|"But all the guys are doing it!"
First of all, he should recognize frankly that he, as an individual, is helpless before the accumulated evil of the unjust system in force. Then he should go out for help. If he is wise he will not tackle the whole community at once, but will look around among his friends or acquaintances and try to find other people who are as dissatisfied as he himself is with the poverty ridden condition of their community.
With these chosen souls he would sit down to study the sad condition of their community and to see what could be done about it. When it became clear that dishonesty was the big obstacle in the way of a good life in the community, they could very well begin to study the necessity of honesty in their own relations, especially with each other. When all of them are convinced that honesty is absolutely essential to a good life together, it will become possible for them to agree among themselves that they will trust each other. Furthermore, they can agree to stand together against anyone of their number who goes back on his promise to be good. Once this is accomplished they can begin helping each other out, lending money when necessity arises, or joining forces when big jobs come along that they cannot handle individually. Furthermore, since they recognize that it is a social problem which affects the whole community they will be careful not to help anybody outside their “reform” group (which can be trusted to be honest), unless this outside person joins the group and himself takes the obligation to meet his just debts.
And since they know very well what false ideas the community has on honesty, they will make it a condition of joining their group that the newcomers study the necessity of honesty as much as they themselves studied it when they started out — in other words, they will attempt to form their new members to honesty. Actually they are setting up a new “social conscience” to take the place of the old falsified “social conscience” which had made dishonesty a normal thing.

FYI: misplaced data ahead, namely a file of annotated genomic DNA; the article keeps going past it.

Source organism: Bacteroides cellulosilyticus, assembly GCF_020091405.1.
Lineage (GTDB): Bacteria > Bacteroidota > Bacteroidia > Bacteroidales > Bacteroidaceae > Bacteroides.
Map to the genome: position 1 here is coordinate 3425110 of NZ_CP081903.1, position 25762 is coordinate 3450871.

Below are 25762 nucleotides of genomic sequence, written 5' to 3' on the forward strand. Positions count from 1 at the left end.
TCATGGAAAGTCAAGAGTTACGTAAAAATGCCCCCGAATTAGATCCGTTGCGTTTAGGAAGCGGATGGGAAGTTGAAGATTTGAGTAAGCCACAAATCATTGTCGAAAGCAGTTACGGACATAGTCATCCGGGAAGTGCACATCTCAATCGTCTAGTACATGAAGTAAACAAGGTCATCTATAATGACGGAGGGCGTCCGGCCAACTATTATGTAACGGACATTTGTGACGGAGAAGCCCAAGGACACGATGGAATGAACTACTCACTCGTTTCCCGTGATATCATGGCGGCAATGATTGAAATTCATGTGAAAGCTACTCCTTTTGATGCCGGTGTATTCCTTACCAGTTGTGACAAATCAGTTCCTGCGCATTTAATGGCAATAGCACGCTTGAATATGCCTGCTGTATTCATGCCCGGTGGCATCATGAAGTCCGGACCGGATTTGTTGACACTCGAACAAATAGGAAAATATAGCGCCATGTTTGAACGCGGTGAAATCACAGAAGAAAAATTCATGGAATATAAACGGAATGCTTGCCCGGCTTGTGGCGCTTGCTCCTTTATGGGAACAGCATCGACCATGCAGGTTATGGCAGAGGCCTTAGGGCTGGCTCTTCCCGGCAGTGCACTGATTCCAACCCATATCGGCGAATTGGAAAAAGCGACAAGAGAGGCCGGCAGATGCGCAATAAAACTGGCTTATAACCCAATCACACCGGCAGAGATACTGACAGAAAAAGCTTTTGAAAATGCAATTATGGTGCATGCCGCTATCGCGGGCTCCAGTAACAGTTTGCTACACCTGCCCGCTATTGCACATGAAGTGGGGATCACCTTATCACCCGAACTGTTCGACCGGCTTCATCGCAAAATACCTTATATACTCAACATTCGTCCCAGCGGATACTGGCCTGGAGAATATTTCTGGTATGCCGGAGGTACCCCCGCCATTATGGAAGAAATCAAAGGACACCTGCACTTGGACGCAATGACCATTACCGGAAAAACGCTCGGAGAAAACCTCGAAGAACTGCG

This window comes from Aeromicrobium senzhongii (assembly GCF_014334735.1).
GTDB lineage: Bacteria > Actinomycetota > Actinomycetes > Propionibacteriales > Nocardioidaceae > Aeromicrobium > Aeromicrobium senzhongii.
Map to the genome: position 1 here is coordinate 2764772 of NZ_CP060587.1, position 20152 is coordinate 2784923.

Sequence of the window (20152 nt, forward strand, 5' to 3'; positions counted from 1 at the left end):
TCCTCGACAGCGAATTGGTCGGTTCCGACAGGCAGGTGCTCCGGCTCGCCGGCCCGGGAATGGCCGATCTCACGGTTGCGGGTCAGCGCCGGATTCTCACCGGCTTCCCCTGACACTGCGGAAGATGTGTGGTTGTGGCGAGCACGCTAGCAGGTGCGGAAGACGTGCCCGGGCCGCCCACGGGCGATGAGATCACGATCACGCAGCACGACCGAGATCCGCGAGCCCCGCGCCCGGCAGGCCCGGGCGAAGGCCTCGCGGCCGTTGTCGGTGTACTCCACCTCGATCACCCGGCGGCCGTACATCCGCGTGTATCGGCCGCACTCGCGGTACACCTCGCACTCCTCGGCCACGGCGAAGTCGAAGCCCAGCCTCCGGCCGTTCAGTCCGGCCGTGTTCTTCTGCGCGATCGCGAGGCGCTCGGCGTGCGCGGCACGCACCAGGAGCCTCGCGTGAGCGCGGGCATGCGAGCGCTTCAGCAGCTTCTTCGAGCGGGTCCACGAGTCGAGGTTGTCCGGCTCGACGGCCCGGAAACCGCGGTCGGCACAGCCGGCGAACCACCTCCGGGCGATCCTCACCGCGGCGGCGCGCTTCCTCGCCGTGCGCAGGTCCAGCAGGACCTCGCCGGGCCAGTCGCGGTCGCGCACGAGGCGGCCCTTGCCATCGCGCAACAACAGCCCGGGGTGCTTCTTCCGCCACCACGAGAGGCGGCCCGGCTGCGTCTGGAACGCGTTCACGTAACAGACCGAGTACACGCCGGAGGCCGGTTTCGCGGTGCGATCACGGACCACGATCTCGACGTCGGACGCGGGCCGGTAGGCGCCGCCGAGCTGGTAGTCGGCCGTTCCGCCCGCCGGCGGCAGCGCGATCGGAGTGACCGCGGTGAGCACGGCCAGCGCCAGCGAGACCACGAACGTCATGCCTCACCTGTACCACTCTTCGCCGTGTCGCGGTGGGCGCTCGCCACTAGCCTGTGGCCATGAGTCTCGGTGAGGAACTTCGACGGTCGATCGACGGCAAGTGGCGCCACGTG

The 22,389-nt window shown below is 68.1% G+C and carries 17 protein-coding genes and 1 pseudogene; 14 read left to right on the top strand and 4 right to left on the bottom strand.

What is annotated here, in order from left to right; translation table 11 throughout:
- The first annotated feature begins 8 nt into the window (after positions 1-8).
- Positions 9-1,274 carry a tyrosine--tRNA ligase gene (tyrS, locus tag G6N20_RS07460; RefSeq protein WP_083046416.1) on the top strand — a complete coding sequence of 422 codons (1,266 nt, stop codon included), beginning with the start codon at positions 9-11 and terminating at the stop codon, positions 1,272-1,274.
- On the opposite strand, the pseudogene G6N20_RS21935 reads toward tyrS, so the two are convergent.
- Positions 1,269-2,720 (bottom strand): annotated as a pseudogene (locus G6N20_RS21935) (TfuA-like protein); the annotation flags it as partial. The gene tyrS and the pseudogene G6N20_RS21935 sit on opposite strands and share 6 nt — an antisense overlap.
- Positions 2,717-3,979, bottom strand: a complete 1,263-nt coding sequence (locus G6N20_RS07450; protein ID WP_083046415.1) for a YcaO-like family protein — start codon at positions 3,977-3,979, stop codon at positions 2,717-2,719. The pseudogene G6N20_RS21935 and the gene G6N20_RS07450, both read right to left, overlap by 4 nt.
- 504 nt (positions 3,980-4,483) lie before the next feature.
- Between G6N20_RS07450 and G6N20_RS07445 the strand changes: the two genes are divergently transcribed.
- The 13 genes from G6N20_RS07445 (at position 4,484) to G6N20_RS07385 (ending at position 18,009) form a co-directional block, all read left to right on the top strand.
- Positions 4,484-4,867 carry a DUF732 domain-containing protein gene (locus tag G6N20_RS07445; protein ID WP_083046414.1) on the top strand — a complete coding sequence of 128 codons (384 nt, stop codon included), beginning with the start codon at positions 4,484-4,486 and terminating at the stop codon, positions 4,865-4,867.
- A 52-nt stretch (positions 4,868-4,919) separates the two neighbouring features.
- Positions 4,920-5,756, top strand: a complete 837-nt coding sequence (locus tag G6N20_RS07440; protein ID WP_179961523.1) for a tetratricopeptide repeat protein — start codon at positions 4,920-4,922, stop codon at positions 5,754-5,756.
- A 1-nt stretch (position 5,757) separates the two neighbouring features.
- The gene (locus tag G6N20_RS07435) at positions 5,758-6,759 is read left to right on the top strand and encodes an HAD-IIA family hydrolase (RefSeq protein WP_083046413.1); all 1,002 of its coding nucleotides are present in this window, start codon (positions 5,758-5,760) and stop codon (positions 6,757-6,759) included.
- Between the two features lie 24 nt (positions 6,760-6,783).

Without going further into this example, it is already evident that in this social way of action — this organization of the community — something can really be done. These organized men are going to show to their disorganized community an example, not of going heroically broke as a testimony to honesty, but of arriving at economic security by the operation of honesty.
This example will attract imitators — in fact, the smaller group will deliberately go out to look for imitators and train them to imitate.
Here you have the difference between individual action and social action and it is clear that Social Justice is never done by an individual as an individual, but only by an individual in cooperation, in organization with others. (Rev. William J. Ferree, S.M., PH.D., Introduction to Social Justice. New York: Paulist Press, 1948, 42-46.)
Two, meritorious as the practice of individual virtue is, there is one problem Dr. Esolen does not address: who is going to pay for all this? It is all very well to say with Fulton Sheen that “right is right if nobody does it, wrong is wrong if everybody does it” . . . but somebody still has to foot the bill; institutions do not reform themselves, and people have to eat, no matter how virtuous they may be.